May 14, 2020

Very Long Baseline Interferometry (VLBI)

Telescopes must be large in order to resolve fine detail in celestial objects. The sizes of telescopes are, however, in practice limited due to constraints in engineering and budgets. Very long baseline interferometry (VLBI) allows to partially overcome these constraints by forming “virtual” telescopes that can have a size larger than the diameter of Earth.

To do this, VLBI connects arrays of several telescopes of limited size. The resulting synthesized telescope achieves an angular resolution driven by the largest separation between the telescopes within the array. Provided the array is Earth–bound, separations equal to Earth’s diameter can be achieved. Some VLBI experiments also include telescopes in space, thus allowing to achieve telescope separations larger than Earth’s diameter.

The connections within a VLBI network are formed “offline,” that is, by processing recorded telescope data well after the end of observations. To do this, the stations within a VLBI array write the telescope data onto very fast hard disks, with incredibly precise timestamps provided by maser clocks. These disks are then physically shipped to a research institute hosting a “correlator,” which is a fast computer that can jointly process the data from several VLBI stations in order to synthesize a virtual telescope. The correlator at Haystack Observatory, for example, is used to process data from the Event Horizon Telescope project and the VLBI Global Observing System (VGOS).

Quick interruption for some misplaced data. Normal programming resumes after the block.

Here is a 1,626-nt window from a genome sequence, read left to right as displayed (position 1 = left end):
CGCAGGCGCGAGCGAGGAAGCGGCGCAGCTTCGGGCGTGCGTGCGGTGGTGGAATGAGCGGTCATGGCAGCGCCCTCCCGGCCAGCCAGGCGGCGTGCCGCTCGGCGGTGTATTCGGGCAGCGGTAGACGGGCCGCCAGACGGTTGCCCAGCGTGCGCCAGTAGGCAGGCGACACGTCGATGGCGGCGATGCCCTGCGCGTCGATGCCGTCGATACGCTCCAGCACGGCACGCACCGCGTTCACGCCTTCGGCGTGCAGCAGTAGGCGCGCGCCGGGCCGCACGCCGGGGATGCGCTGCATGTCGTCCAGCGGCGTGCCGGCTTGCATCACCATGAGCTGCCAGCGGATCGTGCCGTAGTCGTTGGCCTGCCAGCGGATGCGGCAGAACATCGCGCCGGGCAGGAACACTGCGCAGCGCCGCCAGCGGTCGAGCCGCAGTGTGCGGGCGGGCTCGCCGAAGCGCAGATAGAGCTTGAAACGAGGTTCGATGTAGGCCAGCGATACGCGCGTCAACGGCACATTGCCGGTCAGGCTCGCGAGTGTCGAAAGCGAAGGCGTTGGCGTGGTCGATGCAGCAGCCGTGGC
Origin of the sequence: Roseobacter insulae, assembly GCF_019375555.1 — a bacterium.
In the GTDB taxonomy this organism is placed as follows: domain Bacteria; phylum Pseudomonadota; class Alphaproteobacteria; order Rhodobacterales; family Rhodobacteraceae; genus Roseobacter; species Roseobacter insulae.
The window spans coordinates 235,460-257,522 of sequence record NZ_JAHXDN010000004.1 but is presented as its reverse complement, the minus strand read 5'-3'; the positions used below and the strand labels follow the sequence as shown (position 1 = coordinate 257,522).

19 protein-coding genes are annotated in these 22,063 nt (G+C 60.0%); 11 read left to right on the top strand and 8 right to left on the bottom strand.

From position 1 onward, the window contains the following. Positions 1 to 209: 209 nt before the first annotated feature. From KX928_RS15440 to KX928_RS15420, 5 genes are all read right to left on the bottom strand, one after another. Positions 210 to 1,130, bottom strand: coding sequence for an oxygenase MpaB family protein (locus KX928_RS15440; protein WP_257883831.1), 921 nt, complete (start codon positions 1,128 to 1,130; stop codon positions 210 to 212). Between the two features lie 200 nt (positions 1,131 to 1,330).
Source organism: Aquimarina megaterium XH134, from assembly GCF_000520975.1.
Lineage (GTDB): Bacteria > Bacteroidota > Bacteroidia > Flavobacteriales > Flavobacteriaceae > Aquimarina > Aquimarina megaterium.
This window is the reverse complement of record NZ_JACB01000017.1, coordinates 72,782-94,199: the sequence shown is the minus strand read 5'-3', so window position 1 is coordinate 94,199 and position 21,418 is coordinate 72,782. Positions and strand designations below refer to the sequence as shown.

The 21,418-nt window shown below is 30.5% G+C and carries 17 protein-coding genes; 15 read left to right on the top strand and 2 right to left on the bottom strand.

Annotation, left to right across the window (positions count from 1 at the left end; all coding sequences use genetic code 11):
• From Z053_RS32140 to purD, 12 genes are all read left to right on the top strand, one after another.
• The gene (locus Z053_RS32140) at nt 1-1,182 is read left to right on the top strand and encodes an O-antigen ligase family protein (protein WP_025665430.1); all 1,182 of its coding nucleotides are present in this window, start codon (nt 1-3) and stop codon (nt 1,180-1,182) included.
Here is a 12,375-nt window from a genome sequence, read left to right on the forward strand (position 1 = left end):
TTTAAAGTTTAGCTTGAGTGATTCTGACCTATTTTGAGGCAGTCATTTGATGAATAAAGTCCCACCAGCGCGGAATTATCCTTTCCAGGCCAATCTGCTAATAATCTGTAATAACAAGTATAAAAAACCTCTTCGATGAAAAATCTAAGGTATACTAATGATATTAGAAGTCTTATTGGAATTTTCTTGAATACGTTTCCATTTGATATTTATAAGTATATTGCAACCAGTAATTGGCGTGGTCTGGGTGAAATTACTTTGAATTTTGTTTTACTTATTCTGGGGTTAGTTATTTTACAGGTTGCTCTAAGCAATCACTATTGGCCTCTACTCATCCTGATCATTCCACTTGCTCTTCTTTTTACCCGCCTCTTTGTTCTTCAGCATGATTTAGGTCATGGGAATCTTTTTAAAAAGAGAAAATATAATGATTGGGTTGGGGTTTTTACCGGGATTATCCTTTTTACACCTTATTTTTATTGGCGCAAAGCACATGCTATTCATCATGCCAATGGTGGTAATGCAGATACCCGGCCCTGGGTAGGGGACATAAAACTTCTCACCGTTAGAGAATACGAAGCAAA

VLBI is a well-established technology with a long history. It was developed in the 1960s, with Haystack Observatory playing a central role in creating this technique. VLBI technology continues to evolve. Current engineering projects focus, for example, on recording VLBI telescope data at ever-increasing rates, and on making VLBI techniques work at frequencies well above 100 GHz. Haystack continues to play a world-leading role in these activities.

Common terms

A baseline is the distance between two VLBI antennas. The pair of antennas are often very far apart—in some cases, thousands of kilometers. Longer baselines increase the sensitivity of the measurements.

Interferometry is a technique that uses pairs of radio antennas. The radio antennas, or telescopes, observe the same distant source at the exact same time. Their signals are superimposed (correlated) in a mathematical process that makes use of interference. In astronomy, interferometry is used to image distant objects. In geodesy, interferometry is used to measure the earth.

At correlator, the signals from many radio telescopes around the globe are combined, or correlated, using interferometry. The result of using signals from a pair of telescopes gives more information than the signal from either single telescope.

radio waves
Radio waves are a type of electromagnetic (EM) radiation. Everything in the universe emits EM radiation, including celestial objects. Measuring the radio signal or radio waves from objects in space allows us to obtain an enormous amount of information about these objects.